In times of emergency, we rely solely on human action, men or women driving ambulances through winding traffic in the hopes of tending to their patients before it’s too late. Constantly developing technology has allowed such emergency procedures to improve, and now drones are being used to transport defibrillators to people stricken by cardiac arrest.
Researchers tested the idea and found drones arrived at the scene of 18 cardiac arrests within about 5 minutes of launch. That was almost 17 minutes faster on average than ambulances – a big deal for a condition where minutes mean life or death.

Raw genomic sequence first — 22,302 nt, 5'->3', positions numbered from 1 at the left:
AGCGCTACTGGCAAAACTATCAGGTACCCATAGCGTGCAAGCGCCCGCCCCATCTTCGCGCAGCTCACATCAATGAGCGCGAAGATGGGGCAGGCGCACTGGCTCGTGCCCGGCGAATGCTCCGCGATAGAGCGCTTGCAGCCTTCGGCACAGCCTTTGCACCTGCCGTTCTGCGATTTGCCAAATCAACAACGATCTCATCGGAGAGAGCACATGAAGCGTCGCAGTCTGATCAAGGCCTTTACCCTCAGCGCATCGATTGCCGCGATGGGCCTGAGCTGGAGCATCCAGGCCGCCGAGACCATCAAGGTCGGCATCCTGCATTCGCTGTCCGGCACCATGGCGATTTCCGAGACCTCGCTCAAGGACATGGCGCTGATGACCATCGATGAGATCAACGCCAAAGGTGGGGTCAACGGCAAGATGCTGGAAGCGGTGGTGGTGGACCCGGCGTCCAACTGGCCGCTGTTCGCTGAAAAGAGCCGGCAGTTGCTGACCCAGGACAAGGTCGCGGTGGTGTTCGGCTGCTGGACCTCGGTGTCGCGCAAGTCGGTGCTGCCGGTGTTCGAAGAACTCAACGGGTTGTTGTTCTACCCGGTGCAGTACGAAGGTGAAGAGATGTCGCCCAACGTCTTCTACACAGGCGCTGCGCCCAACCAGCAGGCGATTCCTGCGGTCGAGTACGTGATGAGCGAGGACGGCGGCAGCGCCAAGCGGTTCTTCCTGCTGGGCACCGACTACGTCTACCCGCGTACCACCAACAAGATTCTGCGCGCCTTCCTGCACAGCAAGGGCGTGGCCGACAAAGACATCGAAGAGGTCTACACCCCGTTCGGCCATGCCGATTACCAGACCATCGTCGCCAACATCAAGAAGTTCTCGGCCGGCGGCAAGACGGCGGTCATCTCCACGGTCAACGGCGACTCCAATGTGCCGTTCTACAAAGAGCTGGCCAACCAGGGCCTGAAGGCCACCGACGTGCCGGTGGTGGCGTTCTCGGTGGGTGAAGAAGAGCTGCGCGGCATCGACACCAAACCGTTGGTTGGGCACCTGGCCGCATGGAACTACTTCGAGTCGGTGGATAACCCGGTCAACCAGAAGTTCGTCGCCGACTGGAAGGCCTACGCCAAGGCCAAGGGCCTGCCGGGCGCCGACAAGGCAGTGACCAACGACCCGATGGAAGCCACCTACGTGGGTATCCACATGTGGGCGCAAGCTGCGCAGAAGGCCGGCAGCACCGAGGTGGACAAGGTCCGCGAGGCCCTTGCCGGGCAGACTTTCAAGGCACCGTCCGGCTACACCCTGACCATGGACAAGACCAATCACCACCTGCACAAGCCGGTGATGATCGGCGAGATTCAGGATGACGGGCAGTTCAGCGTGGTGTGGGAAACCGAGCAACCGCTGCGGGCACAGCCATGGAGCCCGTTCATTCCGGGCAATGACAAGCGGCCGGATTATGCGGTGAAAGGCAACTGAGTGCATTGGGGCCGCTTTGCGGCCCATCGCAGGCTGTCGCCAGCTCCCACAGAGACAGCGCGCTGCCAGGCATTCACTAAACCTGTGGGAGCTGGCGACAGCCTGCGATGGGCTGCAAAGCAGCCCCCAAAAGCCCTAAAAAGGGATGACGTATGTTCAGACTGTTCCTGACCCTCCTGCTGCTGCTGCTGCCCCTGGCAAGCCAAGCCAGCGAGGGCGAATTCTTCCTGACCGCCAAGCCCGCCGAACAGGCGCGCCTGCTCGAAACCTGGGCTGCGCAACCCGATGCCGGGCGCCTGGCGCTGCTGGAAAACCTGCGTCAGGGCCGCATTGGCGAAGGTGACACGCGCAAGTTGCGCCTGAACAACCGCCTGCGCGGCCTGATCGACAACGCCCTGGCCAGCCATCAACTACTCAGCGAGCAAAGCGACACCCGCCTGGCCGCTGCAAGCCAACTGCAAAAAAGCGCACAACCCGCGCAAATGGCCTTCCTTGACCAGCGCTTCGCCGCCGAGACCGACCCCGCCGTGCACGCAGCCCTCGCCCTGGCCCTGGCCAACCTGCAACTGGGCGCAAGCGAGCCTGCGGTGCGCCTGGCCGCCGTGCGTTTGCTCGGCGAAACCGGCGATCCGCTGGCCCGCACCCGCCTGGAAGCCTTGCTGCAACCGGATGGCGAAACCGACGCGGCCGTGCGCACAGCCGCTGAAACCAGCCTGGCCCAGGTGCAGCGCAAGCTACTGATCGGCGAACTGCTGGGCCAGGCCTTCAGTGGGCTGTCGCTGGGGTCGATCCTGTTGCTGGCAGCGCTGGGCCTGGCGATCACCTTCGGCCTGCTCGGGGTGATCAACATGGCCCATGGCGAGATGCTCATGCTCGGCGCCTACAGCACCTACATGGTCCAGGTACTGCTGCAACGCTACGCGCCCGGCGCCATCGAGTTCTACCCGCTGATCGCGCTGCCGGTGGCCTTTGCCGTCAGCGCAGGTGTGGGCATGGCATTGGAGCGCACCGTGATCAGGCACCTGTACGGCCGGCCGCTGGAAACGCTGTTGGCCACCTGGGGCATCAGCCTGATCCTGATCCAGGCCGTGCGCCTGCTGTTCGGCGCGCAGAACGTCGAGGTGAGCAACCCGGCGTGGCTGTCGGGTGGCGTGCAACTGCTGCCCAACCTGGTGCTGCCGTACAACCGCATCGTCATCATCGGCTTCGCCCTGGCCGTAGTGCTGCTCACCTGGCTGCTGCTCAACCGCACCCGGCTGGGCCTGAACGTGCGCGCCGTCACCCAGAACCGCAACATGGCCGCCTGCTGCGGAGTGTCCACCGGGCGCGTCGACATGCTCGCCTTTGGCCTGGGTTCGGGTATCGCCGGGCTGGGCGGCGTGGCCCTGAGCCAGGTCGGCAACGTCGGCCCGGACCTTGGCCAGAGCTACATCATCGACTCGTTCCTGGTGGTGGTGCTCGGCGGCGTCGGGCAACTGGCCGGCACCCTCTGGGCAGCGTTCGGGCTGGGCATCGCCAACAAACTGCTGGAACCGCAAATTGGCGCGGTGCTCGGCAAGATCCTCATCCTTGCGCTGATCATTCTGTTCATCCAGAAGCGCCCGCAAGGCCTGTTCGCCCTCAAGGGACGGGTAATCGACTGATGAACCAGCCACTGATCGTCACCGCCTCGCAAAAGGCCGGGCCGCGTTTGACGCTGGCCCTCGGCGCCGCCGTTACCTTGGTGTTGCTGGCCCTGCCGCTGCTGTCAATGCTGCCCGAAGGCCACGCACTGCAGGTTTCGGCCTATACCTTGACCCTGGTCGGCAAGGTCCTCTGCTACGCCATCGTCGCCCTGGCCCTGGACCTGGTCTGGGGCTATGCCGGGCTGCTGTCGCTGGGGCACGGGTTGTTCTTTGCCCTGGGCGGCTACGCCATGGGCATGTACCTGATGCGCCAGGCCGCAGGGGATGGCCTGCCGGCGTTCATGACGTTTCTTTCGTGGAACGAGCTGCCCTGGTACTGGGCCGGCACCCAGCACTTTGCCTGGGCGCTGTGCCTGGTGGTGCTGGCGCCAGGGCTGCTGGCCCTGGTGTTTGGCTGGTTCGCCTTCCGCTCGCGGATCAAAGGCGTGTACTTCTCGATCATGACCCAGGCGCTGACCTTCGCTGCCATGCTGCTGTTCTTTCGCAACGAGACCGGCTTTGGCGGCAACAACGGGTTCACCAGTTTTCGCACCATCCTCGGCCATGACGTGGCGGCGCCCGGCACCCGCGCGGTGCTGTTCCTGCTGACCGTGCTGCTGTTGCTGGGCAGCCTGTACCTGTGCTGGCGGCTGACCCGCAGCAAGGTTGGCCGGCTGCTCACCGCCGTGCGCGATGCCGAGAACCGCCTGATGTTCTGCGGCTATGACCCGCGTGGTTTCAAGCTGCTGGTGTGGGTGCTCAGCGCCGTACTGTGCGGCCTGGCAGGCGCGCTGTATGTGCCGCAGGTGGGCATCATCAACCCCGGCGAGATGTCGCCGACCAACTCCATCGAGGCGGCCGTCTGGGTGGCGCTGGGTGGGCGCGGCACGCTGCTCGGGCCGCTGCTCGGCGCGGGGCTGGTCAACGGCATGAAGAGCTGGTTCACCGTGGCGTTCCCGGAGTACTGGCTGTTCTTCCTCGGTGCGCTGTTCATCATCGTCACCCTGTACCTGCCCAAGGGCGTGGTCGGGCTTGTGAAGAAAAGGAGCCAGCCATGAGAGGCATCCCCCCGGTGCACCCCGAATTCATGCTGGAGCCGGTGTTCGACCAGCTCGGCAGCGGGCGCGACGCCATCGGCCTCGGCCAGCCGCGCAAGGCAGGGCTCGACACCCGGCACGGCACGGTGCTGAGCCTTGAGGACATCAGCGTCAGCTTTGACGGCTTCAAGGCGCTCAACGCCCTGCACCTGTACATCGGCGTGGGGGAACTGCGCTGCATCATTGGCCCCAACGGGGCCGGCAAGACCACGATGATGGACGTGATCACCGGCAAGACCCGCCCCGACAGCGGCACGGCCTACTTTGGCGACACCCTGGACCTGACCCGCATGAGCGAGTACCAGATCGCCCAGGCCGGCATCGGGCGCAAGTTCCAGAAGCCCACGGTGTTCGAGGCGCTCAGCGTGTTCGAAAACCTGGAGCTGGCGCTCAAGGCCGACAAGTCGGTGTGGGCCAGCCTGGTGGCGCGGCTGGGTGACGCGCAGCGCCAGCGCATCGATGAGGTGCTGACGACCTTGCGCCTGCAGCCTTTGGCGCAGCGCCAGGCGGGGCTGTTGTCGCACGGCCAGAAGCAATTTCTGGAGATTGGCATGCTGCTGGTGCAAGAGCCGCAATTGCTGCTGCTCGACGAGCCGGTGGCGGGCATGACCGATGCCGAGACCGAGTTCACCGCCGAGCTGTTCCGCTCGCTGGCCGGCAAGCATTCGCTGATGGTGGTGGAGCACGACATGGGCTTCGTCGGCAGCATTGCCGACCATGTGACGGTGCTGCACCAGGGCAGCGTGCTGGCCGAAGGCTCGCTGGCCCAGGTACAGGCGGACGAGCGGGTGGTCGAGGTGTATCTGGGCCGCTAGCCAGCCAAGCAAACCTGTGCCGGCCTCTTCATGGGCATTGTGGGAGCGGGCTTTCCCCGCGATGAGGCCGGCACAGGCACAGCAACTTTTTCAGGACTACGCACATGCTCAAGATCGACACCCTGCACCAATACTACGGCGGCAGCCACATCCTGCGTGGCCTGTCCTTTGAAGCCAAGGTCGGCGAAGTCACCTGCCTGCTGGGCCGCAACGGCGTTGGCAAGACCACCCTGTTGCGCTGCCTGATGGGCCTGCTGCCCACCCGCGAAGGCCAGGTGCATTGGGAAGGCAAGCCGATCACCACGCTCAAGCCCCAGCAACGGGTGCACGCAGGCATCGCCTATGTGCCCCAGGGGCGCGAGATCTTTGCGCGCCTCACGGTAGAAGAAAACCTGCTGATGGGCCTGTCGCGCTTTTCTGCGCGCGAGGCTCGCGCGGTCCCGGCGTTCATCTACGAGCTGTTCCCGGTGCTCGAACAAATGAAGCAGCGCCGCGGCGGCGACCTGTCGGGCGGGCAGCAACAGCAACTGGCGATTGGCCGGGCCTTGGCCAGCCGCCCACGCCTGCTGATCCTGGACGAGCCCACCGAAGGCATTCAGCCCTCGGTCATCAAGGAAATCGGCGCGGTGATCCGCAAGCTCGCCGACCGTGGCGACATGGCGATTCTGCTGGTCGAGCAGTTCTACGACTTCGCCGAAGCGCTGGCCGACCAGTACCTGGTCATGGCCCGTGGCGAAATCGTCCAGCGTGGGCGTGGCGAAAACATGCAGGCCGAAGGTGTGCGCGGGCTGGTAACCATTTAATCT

The versatile drone, used primarily in capturing live videos, surveying dangerous areas, and monitoring wildlife, is now expanding its areas of expertise.
Drones are increasingly being tested or used in a variety of settings, including to deliver retail goods to consumers in remote areas, search for lost hikers and help police monitor traffic or crowds. Using them to speed medical care seemed like a logical next step.
The researchers used a small heart defibrillator weighing less than two pounds, featuring an electronic voice that gives instructions on how to use the device.
Drones are among a myriad of new machines with a great potential for saving lives. Preliminary testing of drone defibrillators is currently taking place in the Northwestern University in Chicago.